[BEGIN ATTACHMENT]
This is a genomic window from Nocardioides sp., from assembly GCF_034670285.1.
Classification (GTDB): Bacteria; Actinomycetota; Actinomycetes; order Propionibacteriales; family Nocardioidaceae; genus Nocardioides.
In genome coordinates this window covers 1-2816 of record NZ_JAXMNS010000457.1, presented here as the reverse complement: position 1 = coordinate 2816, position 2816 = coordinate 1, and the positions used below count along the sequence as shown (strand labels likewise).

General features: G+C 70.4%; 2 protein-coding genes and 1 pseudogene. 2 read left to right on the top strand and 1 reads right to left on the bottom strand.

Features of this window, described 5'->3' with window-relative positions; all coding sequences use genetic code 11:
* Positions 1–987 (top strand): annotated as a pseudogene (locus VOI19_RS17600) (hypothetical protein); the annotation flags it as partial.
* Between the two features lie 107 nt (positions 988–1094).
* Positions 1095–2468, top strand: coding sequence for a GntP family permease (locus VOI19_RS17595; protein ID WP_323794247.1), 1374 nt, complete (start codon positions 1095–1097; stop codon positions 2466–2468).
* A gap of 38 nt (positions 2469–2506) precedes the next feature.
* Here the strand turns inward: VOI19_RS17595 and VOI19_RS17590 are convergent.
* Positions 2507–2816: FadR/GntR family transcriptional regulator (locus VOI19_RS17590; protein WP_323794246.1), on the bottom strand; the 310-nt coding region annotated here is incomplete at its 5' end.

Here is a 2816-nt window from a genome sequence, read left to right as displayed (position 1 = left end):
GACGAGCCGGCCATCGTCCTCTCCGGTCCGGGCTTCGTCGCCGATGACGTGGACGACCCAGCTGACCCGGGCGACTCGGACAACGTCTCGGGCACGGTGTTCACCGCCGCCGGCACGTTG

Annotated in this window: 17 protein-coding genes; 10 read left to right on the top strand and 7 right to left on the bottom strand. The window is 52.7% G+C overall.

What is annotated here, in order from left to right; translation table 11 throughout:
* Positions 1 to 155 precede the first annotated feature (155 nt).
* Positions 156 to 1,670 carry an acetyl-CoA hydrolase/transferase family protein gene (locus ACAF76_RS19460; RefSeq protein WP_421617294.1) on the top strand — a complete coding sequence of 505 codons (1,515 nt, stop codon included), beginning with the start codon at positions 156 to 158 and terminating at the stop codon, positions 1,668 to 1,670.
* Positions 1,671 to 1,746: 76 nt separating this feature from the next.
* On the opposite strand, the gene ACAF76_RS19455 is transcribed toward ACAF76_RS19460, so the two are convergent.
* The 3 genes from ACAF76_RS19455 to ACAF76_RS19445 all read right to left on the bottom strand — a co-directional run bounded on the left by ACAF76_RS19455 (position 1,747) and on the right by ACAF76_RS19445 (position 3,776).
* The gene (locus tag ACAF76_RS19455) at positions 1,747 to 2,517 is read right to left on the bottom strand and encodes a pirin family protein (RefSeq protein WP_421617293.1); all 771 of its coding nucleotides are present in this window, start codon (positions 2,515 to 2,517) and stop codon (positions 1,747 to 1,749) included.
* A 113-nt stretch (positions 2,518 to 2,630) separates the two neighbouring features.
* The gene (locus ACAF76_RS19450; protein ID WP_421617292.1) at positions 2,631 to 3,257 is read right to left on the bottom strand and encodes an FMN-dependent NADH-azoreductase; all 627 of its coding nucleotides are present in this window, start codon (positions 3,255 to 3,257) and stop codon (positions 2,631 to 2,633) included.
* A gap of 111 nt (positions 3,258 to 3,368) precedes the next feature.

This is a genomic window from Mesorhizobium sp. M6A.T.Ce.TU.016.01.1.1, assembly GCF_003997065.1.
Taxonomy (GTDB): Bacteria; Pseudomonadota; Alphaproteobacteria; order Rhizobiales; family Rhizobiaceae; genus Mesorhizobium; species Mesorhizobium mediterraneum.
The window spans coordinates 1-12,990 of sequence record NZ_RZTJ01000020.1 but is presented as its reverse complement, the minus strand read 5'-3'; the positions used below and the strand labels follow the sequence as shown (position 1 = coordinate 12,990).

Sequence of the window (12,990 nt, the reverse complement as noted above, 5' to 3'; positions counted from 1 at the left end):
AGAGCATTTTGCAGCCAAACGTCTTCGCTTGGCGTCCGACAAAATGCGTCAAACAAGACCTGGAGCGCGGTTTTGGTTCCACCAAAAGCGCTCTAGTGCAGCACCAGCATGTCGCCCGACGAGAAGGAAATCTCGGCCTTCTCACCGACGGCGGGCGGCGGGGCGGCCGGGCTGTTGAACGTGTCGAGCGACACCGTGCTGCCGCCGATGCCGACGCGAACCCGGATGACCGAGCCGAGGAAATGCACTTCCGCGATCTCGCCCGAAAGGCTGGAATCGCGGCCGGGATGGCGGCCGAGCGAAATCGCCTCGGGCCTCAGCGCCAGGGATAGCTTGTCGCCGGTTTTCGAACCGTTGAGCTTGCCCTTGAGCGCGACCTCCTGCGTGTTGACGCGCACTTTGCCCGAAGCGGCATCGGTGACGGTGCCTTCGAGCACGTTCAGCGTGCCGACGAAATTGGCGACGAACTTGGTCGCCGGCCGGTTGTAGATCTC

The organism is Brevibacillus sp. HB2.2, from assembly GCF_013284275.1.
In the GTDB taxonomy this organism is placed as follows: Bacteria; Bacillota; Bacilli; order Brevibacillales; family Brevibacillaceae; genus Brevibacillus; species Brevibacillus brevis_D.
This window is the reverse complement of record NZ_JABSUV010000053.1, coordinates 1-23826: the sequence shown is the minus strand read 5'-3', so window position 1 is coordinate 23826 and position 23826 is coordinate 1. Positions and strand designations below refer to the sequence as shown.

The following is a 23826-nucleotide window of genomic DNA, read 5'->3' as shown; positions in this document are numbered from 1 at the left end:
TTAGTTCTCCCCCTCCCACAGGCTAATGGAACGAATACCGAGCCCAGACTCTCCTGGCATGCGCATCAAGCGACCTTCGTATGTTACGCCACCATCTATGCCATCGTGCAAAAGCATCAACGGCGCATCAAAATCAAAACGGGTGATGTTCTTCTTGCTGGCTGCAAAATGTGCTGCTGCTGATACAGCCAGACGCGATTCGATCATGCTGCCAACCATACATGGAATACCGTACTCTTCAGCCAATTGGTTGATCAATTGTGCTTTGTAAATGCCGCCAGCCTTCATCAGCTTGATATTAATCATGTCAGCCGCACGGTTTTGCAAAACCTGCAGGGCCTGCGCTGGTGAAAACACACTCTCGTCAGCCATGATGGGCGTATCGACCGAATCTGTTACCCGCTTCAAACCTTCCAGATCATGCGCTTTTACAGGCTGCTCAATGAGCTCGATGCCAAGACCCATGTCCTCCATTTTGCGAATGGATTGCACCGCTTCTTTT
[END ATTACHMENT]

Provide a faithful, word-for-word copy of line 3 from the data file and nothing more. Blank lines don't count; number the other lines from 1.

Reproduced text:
In genome coordinates this window covers 1-2816 of record NZ_JAXMNS010000457.1, presented here as the reverse complement: position 1 = coordinate 2816, position 2816 = coordinate 1, and the positions used below count along the sequence as shown (strand labels likewise).